Scylla can easily run millions of operations per second at ≤1 msec latency for 99% of requests on a single node. We can map different workloads to roles and prioritize them, thus allowing users to combine analytics and real-time transactional workloads on the same cluster.

Now that we’ve met our first major goal of creating a better Cassandra (along with a fully managed cloud version of Scylla), we’ve decided it’s time to add new APIs. A DynamoDB-compatible API makes a lot of sense as the Dynamo paper played a major role in the design of DynamoDB, Cassandra and, of course, Scylla. (Aren’t we all one big competitive family?) The three databases have a high availability design and offer similar functionality even prior to this recent enhancement.

There are three key benefits Scylla’s Alternator brings to DynamoDB users:

  • Cost: DynamoDB is very convenient when consumed as a service. When you run it at small scale, it just works and you don’t have to worry about database administration. At scale, however, the sub-cents per operation charges add-up to a shockingly large amount of money. Scylla’s efficiency allows you to to use significantly fewer resources for the same task or workload. According to our benchmark, one can expect to save 80% – 93% to support the same workload (5x-14x less expensive)!
  • Performance: Scylla was implemented in modern C++ with a lot of expertise dedicated to details such as instructions per cycle, lock-free, log structured cache, heat-based load balancing, workload prioritization, userspace schedulers and much more. It all adds up to huge improvements in latency and throughput. This lets Scylla scale vertically to modern servers with hundreds of cores per machine. Even when data is not evenly balanced (“hot node” and “hot partition” problems) you can still enjoy solid performance. It’s also worth noting that Scylla does not require the expensive Cache/DAX in front of it.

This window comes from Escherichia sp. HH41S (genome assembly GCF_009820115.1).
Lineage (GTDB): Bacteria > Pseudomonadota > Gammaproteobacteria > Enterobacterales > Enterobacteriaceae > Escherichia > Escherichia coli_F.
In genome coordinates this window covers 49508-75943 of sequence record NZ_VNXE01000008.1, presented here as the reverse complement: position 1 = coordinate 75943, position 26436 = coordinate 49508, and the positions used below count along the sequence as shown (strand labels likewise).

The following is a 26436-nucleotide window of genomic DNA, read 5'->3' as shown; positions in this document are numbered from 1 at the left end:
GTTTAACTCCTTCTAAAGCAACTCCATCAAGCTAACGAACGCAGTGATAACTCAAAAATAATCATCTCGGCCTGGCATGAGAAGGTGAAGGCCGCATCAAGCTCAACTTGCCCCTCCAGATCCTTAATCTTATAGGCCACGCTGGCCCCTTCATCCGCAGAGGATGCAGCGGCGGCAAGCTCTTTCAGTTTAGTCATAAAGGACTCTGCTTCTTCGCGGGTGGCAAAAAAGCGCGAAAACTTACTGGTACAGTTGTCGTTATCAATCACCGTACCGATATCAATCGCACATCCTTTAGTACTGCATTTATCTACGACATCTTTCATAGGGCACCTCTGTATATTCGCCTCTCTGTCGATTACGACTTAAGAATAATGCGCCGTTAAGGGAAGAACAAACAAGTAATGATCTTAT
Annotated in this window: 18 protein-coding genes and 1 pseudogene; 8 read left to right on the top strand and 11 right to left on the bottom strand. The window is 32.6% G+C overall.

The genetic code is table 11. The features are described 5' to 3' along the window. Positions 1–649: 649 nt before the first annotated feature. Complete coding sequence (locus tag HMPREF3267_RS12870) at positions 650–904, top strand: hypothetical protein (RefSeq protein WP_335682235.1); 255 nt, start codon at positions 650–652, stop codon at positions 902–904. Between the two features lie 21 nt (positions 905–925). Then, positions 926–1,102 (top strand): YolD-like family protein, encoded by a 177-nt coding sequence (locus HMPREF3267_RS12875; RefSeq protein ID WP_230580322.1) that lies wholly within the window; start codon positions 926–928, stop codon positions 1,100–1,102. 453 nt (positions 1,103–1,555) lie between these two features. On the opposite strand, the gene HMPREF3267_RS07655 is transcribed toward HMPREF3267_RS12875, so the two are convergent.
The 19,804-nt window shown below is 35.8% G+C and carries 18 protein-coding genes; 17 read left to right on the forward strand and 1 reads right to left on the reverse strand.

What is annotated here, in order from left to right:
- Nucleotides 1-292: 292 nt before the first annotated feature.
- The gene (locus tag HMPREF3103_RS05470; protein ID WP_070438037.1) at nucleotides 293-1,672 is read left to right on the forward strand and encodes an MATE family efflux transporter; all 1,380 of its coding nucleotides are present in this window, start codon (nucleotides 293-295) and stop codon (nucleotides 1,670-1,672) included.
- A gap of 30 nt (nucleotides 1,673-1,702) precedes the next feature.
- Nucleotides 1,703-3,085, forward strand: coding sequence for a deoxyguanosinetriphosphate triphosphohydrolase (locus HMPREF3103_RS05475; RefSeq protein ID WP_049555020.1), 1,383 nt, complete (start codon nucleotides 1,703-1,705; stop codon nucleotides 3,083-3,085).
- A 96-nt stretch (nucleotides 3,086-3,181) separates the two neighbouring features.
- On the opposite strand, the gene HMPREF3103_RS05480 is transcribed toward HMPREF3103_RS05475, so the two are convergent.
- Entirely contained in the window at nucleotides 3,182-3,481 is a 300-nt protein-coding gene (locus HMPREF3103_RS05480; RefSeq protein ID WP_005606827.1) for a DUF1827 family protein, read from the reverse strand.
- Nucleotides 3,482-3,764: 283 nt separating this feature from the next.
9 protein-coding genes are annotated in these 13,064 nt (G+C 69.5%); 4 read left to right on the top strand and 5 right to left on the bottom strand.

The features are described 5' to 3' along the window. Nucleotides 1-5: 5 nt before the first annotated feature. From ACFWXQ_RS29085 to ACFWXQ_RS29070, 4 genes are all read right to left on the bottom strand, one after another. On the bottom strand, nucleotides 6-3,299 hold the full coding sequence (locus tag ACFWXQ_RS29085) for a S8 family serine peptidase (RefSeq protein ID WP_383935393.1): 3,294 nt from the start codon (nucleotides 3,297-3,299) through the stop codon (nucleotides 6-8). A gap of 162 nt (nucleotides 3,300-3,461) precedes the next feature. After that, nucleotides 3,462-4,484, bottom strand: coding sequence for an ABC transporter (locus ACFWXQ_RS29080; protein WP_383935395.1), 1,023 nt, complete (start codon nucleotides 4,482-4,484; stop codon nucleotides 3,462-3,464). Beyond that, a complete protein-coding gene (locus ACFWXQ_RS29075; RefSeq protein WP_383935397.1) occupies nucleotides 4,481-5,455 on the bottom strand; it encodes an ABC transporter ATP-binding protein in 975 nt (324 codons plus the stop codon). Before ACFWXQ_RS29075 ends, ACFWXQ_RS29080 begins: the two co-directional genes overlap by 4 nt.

• Openness! Scylla is open source. You can run it everywhere for free. Scylla can run in any possible deployment: on-prem, hybrid cloud, multi cloud, containerized, virtualized, bare metal, etc. You won’t be locked-in to one vendor’s expensive cloud platform. Read more below.

Alternator Webinar

My co-founder Avi Kivity and I are going to give an in-depth look into Scylla Alternator via a webinar on Wednesday, September 25, 2019 at 10 AM Pacific, 1 PM Eastern. You won’t want to miss it!

REGISTER NOW FOR THE ALTERNATOR WEBINAR

Open Source First

Our goal at Scylla is to become the default NoSQL database by giving developers more and better choices for their deployments. With years of open source development experience, we are strong believers in this path and have thus decided to release our Alternator code to the world first, before an official product release. This is a proven method to get a better product out the door with constant, bidirectional feedback from knowledgeable developers.

A global project should be open, a property that all parties enjoy and benefit from. In a world where cloud providers routinely commercialize Open Source Software (OSS), leaving little space for the OSS vendor who then, in turn, begins to blur the lines of open source licenses, Scylla remains devoted to OSS. Our chosen OSS licensing model, AGPL, encourages contribution back plus provides reasonable support for the retention and longevity of the OSS business model.

It’s not just about no lock-in, by being OPEN, one can trace the system. You can analyze the query path. Scylla has wonderful observability with hundreds of different Prometheus metrics. You no longer need to assume the database is a black box. Plus, if you need a feature or see a bug and you want to contribute, you can extend or fix the code! Now, if your team doesn’t have that sort of technical depth, you can always run on Scylla Cloud, our fully-managed cloud platform. But if you do have a deep bench on your team (and many of our customers do) we give you all the tooling you need to get maximum performance out of your database.